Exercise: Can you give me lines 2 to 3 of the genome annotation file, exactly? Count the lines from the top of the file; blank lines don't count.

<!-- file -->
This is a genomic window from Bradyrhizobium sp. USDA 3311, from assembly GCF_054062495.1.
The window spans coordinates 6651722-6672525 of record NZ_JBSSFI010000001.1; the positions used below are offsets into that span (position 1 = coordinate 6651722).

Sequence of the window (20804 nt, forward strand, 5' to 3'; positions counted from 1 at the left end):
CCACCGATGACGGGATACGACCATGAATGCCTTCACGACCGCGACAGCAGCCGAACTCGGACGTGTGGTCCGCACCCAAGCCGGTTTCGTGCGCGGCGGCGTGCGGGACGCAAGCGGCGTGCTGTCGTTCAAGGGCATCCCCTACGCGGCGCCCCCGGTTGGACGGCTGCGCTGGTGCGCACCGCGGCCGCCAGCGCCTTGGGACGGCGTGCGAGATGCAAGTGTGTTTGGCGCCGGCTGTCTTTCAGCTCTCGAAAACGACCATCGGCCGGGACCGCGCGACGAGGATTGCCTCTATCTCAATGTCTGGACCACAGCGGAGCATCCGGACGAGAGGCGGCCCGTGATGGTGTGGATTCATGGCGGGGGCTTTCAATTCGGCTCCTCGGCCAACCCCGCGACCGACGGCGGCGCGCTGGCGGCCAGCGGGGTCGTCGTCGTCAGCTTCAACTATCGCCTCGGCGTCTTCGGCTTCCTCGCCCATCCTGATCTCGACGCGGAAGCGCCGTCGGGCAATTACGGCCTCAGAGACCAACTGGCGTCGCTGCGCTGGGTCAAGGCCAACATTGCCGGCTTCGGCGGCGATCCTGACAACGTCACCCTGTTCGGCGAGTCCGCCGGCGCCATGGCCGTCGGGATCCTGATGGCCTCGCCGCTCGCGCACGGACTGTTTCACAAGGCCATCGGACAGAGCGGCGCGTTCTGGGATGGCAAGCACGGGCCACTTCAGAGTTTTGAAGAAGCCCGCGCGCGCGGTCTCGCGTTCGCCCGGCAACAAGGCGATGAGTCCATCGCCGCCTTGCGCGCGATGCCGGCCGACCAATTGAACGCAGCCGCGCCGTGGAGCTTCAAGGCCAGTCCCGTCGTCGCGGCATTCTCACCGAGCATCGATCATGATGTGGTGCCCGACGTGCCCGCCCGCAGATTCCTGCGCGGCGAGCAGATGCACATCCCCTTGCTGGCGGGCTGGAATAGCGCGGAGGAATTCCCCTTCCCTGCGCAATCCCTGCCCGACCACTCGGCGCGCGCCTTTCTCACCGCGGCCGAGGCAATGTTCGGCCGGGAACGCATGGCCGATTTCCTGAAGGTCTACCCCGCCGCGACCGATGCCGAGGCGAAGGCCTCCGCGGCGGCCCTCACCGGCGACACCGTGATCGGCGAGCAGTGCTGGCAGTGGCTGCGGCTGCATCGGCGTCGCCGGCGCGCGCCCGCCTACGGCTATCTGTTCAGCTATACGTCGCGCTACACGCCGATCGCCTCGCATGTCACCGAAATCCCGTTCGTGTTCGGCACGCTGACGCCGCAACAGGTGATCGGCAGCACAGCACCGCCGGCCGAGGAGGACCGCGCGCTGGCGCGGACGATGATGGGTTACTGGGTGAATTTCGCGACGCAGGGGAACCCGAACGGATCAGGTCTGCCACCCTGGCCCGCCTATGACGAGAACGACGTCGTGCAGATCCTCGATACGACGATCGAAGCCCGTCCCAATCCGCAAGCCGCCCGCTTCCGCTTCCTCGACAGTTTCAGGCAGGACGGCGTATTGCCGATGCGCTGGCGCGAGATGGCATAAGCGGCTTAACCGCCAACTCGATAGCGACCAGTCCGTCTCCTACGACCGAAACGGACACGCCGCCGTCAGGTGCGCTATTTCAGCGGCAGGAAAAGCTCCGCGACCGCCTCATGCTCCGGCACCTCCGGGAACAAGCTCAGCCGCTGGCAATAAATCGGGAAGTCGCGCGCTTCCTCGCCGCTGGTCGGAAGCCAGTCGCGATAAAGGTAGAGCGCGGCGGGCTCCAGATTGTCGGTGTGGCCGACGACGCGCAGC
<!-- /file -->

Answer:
The window spans coordinates 6651722-6672525 of record NZ_JBSSFI010000001.1; the positions used below are offsets into that span (position 1 = coordinate 6651722).

Sequence of the window (20804 nt, forward strand, 5' to 3'; positions counted from 1 at the left end):